If odours around Duke Point industrial park are traced to a Nanaimo composting facility, authorities say the consequences won't likely be as harsh of those for a central Saanich food waste recycling plant this week.
The Capital Regional District pulled Foundation Organics Ltd.'s operating licence That facility composts food and other organic waste collected in the CRD.
Saanich residents' complaints about excessive odours led to the closure. The Regional District of Nanaimo is now collecting data on at the International Composting Corporation plant at Duke Point after Cedar residents complained about smells.
But senior RDN staff members say even if ICC is found to be the source of odours, it isn't likely to lead to a licence suspension.
But the RDN does have the authority to do so. Their operating licence requires them to not allow any smells extend beyond the property line.
"We have the ability to cancel their licence if we saw there was a problem and they say: 'We're not willing to fix it,'" said Carey McIver, solid waste manager, RDN Environmental Services.
Alec McPherson, RDN director for Area A, raised the issue of unpleasant industrial smells wafting into Cedar at the regional board level in March. That led to the board supporting the hiring a professional sniffer to identify the source.
McPherson could not be reached for comment, and the study is not yet finished. A report is expected soon.
"That will be completed at the end of the month, with a report to the board in September or October," said McIver.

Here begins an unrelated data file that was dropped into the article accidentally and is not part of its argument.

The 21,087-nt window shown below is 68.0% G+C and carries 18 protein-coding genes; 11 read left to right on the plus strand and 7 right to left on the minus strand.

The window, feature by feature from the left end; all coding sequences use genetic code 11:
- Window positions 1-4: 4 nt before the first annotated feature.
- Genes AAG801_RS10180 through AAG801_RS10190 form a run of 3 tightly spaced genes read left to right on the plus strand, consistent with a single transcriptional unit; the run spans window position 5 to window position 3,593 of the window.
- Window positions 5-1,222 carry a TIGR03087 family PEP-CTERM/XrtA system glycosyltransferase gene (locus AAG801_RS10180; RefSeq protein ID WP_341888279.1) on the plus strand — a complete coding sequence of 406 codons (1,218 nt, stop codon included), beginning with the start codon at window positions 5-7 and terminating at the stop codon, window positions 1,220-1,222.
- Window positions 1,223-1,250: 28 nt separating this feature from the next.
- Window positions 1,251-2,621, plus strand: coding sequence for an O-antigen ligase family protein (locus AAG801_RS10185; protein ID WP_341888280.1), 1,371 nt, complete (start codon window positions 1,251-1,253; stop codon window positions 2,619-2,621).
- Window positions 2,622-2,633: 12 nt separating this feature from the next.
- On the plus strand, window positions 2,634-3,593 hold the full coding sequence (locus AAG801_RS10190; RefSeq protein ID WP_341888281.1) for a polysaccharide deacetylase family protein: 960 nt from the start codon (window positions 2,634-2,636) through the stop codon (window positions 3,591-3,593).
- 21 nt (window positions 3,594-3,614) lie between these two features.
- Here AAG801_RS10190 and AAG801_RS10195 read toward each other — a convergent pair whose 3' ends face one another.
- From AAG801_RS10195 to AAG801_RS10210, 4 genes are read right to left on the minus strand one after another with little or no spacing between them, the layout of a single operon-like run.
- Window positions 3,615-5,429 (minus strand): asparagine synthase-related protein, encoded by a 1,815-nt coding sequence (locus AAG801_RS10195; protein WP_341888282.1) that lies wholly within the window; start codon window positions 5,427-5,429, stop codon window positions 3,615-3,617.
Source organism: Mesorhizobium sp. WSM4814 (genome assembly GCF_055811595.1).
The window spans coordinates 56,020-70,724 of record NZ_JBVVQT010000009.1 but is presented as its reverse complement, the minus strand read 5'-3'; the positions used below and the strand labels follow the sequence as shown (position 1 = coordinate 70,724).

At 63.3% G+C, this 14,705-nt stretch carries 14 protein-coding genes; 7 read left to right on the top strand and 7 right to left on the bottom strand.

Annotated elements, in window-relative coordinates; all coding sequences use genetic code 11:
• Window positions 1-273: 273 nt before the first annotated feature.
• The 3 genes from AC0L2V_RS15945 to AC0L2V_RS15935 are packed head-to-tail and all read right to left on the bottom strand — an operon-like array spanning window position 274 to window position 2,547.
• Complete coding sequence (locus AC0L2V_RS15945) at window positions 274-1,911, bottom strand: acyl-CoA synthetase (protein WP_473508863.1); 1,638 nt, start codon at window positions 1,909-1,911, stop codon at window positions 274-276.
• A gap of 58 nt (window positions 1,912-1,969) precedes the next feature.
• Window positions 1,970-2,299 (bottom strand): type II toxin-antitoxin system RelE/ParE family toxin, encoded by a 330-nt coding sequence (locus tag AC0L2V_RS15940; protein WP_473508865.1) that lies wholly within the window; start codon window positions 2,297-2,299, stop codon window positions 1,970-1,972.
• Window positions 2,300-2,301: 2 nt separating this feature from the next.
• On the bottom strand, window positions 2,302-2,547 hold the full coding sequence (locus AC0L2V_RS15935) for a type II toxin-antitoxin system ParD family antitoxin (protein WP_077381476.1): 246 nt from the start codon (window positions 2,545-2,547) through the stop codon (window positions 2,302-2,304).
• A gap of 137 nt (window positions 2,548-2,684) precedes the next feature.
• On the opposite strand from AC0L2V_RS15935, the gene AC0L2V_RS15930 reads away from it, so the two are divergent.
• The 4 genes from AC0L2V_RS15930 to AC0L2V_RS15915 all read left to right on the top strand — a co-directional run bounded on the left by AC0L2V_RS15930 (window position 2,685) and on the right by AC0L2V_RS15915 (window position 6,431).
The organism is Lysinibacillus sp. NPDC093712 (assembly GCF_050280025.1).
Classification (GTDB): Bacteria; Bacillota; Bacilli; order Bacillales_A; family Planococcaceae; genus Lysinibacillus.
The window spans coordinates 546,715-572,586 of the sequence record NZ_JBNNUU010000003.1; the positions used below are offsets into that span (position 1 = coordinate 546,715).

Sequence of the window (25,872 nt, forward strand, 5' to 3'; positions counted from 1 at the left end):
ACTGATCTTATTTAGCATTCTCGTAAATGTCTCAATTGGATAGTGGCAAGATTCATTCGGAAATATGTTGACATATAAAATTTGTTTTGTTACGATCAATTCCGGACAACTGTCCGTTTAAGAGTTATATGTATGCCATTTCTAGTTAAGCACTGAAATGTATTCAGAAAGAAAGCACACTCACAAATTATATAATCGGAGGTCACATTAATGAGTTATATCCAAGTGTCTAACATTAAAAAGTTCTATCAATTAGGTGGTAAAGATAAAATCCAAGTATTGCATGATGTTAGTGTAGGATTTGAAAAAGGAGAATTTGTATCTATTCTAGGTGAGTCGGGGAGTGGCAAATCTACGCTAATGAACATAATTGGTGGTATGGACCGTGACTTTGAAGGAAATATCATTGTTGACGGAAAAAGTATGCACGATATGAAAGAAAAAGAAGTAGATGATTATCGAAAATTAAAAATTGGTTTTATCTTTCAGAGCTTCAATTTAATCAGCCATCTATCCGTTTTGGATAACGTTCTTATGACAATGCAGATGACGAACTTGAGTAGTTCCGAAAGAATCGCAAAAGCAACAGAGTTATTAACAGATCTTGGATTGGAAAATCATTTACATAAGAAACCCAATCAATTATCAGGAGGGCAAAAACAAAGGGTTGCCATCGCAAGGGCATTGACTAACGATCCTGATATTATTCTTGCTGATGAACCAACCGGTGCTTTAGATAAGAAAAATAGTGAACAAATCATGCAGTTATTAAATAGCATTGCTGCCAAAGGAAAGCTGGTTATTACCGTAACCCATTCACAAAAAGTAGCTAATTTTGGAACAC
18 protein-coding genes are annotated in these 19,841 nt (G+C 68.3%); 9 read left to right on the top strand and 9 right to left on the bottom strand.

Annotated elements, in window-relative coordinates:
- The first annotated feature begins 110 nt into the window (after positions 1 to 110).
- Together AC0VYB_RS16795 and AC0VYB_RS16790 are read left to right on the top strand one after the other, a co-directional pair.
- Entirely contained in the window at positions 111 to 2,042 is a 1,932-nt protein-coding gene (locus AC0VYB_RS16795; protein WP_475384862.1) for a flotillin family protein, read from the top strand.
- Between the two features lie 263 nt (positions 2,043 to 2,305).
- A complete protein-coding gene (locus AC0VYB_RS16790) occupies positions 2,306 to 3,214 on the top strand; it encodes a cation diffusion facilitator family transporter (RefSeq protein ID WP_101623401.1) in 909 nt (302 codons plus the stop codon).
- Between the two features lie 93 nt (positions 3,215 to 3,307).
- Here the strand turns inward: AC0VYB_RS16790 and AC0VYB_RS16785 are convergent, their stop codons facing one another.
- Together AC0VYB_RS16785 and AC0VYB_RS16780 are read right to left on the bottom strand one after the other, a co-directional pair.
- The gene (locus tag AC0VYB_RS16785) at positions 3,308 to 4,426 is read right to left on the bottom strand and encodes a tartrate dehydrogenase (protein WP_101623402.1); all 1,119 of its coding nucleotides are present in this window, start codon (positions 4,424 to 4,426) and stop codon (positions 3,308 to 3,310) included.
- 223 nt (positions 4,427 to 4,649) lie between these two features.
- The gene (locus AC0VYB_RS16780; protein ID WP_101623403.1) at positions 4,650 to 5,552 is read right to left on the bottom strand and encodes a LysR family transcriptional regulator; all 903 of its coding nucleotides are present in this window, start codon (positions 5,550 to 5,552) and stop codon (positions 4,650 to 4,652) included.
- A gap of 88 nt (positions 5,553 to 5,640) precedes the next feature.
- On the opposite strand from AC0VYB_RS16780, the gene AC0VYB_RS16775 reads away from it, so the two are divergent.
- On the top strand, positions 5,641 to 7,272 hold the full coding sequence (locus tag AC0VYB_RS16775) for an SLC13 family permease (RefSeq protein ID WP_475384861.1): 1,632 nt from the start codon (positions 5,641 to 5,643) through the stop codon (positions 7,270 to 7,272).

She said the Harmac pulp mill may well be responsible for at least some of the odour reports made by Cedar residents, and testing is expected to clarify the sources of those smells.
And if ICC is identified as the source, "I don't think it's anything anywhere near the magnitude of Foundation Organics," McIver said. "The important thing to remember is the two facilities are very different."
ICC is on land zoned for industrial use. Foundation is on agricultural land, which allows composting but not at an industrial scale. ICC has enclosed indoor waste storage and everything goes straight into processing drums daily, McIver said.
Dave Knox, ICC chief operating officer, said he has no new concerns about the Nanaimo plant, following the closure of the Saanich facility.
"We have a very good relationship (with the RDN) and if there are any concerns, we will address them," Knox said.
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